In his book Die Zauberflöte, Jan Assmann (as an Egyptologist familiar with the “mysteriology” of the 18th century) gave a decisive rejection of any “fracture theory”, whatever its justification . Opera and Mystery (2005). This has to be regarded as refuted simply by the fact that the inks and types of paper show that Mozart did not compose the individual numbers in the sequence of the plot, but in ten different phases of composition, with "later" parts being at the same time as "earlier" originated (for example the aria with choir “O Isis und Osiris” by the “good” Sarastro in the very first phase). The radical turn, the sudden change of perspective in the assessment of Sarastro and the Queen was intended from the beginning: “Here an inner process of rethinking, change of heart, even conversion is shown, which the opera lets not only the hero but also the audience go through . "It corresponds to the ritual of the contemporary (not historically, but understood as timeless)" Egyptian mysteries "of the Freemasons (literarily tangible in the novel Séthos by Abbé Jean Terrasson and the influential Crata Repoa in these circles ), in which those to be initiated have their own previous superstitions (embodied here by the Queen of the Night) should be recognized as such in order to fully turn to the truth (represented here by Sarastro), the matter of "wisdom and reason". In this sense Jan Assmann interprets the Magic Flute as a “new mystery” in the service of enlightenment.
In contrast to this, in Attila Csampai's radically critical view of the Masons, the breaking point, the “crossing of boundaries” when Tamino entered the world of Sarastro, marks a “realistic turn” with a kind of “ brainwashing ” by means of which the initiates themselves “little matured [en] "To make princes compliant:" Because since time immemorial there has been no form of rule - no matter how inhuman - that would not have morally justified its actions, that would not have had its own 'positive' philosophical-ideological superstructure. "
The musical genesis, as well as that of the libretto, is only sketchily documented. What is certain is that Mozart began composing in April 1791 . An alleged letter from Schikaneder to Mozart from 1790, in which Schikaneder Mozart returned his "Pa-pa-pa" (which is also considered to be genuine in the latest literature), turned out to be an extremely clumsy forgery years ago. From the end of May 1791, Mozart's wife Constanze was taking a cure near Vienna. Mozart's letters to his wife occasionally refer to his work on the Magic Flute, so that the genesis of the opera during this period is somewhat better documented. In July 1791 the opera was completed with the exception of the overture and the priest's march. Mozart then interrupted his work for several weeks to concentrate on the opera La clemenza di Tito , which was to be completed for the coronation of Emperor Leopold II as King of Bohemia . Mozart only completed work on the opera in September 1791.
One of the legends surrounding opera is that Mozart wrote it to help the theater manager Schikaneder, who was in dire financial straits. However, this can be considered unlikely, since Schikaneder was at the height of its success with his theater at the time. Perhaps it was the other way around, and with this project Schikaneder supported Mozart, who was not doing well financially at the time. The musical implementation was - as was common at the time - largely shaped by the singers who were available. Schikaneder was supposed to sing the role of Papageno, and in fact that role doesn't require a singer with a large vocal range. Unlike the others, the role benefits from a singer who is gifted as an actor .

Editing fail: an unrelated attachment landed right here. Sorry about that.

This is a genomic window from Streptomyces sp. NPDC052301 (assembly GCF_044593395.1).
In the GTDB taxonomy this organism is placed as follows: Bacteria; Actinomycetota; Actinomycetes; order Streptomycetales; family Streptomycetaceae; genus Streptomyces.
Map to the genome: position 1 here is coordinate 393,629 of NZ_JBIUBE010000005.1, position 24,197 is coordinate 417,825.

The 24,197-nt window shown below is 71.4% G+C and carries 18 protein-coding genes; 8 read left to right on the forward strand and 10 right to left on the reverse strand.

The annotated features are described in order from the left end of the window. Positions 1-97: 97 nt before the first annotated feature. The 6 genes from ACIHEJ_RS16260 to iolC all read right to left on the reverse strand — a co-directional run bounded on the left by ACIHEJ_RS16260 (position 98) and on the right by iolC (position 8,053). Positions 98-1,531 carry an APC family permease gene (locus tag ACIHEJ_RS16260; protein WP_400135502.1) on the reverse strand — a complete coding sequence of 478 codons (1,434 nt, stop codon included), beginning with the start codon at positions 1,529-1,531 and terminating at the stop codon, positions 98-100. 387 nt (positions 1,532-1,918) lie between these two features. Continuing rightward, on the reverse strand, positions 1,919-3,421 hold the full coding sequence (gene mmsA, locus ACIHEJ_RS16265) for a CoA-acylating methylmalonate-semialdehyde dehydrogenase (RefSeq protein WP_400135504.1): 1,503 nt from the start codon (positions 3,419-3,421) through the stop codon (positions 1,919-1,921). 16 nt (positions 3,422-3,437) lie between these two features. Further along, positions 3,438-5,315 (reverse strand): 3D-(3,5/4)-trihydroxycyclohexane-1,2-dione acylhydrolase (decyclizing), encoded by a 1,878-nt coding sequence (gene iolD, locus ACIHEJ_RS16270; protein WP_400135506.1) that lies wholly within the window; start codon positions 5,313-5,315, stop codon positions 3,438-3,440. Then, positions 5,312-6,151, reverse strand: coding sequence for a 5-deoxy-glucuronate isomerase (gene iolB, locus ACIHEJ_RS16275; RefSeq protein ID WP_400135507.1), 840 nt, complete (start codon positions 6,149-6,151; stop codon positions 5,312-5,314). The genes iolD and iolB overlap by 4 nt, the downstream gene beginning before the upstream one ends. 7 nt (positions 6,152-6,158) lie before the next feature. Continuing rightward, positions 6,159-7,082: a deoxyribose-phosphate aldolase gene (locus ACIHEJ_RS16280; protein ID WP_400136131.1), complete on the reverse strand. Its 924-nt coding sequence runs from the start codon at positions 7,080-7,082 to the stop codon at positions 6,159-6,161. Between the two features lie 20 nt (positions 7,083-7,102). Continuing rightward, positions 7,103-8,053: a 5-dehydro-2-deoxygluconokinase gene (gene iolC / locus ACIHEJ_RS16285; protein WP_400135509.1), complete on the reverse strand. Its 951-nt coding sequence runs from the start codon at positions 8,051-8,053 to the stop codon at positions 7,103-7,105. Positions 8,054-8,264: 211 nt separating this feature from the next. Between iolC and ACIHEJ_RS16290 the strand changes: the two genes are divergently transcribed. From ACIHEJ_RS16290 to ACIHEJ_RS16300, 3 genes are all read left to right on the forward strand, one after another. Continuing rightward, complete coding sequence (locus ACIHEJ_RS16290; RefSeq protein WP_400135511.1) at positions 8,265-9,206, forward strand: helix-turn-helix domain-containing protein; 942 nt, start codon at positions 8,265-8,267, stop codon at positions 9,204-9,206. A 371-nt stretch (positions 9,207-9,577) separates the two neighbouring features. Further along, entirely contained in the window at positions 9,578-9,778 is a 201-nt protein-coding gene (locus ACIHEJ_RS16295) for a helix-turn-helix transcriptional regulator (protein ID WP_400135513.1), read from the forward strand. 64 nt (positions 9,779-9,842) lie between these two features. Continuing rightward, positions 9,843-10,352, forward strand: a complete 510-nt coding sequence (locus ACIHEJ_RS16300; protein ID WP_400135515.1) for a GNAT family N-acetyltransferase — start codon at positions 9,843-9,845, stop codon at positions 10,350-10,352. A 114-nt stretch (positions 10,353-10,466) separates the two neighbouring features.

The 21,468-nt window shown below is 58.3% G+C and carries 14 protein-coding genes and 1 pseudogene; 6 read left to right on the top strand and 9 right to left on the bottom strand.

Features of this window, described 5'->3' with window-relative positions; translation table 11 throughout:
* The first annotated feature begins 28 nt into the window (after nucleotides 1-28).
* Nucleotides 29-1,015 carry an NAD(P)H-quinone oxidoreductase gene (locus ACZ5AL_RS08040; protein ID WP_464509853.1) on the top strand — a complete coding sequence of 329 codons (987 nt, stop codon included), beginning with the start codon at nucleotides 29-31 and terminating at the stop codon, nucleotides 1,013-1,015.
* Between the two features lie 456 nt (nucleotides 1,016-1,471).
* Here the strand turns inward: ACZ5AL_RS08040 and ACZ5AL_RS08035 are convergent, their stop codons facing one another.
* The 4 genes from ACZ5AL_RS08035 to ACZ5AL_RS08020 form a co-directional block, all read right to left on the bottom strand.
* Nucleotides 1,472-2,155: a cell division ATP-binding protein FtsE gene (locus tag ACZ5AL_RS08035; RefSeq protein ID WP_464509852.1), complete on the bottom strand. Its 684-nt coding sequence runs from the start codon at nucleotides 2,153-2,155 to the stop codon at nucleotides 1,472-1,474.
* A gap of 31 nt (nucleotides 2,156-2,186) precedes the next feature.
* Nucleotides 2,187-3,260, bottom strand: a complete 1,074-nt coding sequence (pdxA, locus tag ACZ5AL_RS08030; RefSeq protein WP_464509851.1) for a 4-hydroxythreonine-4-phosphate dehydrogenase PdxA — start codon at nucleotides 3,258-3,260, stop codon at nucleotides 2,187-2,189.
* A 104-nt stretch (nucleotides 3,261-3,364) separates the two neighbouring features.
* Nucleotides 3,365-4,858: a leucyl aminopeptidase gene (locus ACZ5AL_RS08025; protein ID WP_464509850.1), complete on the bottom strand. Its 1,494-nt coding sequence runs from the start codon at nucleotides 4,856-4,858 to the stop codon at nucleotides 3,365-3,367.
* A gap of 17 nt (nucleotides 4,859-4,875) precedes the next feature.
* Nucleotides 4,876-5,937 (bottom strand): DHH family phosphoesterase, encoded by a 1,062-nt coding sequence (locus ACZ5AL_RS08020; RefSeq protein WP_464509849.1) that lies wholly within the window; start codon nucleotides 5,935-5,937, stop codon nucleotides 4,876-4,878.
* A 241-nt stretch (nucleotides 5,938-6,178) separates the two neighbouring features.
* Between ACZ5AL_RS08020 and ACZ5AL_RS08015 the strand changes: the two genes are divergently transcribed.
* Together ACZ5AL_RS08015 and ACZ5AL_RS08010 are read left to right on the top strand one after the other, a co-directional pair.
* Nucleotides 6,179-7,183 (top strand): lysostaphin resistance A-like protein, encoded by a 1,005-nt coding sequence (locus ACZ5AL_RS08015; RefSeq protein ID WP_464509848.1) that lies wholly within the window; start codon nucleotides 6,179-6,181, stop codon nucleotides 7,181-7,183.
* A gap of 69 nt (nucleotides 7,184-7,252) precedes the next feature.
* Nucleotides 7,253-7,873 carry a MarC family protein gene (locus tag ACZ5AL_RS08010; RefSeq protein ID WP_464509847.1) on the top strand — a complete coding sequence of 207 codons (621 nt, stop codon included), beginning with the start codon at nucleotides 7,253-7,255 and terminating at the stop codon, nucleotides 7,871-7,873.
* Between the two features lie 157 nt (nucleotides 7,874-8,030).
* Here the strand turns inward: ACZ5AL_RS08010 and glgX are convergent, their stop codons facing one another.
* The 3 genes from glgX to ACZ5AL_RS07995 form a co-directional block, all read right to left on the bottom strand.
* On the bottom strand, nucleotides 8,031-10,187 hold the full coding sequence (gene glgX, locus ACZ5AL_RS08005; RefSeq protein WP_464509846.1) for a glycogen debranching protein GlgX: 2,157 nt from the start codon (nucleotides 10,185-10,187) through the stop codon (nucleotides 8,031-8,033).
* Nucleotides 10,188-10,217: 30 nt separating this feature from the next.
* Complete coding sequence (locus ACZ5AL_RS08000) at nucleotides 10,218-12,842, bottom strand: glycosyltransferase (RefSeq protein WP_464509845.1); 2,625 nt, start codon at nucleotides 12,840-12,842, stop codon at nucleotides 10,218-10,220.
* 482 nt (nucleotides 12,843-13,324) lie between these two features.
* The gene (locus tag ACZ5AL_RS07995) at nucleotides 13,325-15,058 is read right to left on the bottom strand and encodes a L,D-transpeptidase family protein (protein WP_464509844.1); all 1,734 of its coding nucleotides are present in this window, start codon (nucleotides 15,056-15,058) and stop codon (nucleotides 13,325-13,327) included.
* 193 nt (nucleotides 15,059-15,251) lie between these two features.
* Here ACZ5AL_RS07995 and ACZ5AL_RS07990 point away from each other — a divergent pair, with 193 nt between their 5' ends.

The first performance took place on September 30, 1791 in Schikaneder's Freihausheater in the Starhembergschen Freihaus on the Wieden in Vienna. Schikaneder played Papageno himself. The Queen of the Night was played by Mozart's sister-in-law Josepha Hofer , Tamino by his friend Benedikt Schack , Pamina by Anna Gottlieb , Sarastro by Franz Xaver Gerl , Papagena by his wife Barbara Gerl , the second priest of Schikaneder's brother Urban Schikaneder , the first boy of Urban Schikaneder's daughter Anna Schikaneder and the second and third boy of Anselm Handelgruber and Franz Anton Maurer.
Constanze Mozart sold the autograph of the score in 1799 to the publisher Johann Anton André , who, contrary to what was planned, did not print the score. The autograph of the “Magic Flute” had been in the possession of Andrés eldest son from 1842, who sold it to the banker Eduard Sputh. Sputh wanted to give the score to the Prussian royal family - but since he went bankrupt, it was included in the bankruptcy estate. The score finally came to the Berlin Royal Library (now the Berlin State Library ). During the Second World War , the score was taken to relocation sites in Silesia . Since these areas belonged to Poland after 1945 , the score became part of the Berlinka in Krakow . However, this was not known to science for many years. It was only returned in 1977 on the occasion of a state visit by Poland's head of state Edward Gierek to the GDR and has since been back in the Berlin State Library.
Structure of the opera
The majestic introduction to the overture in the key of E flat major, which runs through the entire opera as the key of love, begins with the triple chord, which functions as a leitmotif for Sarastro and his priests. This motif is also reminiscent of knocking three times at a Masonic lodge . The subsequent Allegro section in the sonata form proves Mozart's fugue art: He uses a theme from Muzio Clementi's Sonata in B flat major op.47 No. 1 , which he heard ten years earlier in a prelude to the emperor, as in the finale of his Jupiter symphony : He brings the theme first in the exposition of a fugue, followed by a homophonic tutti section. In the further course the theme often appears canonically displaced or with obligatory counterpoints; in the implementation both together. Before this the triple chord is struck again, but only with wind instruments and in B flat major, as it returns later in the 2nd act.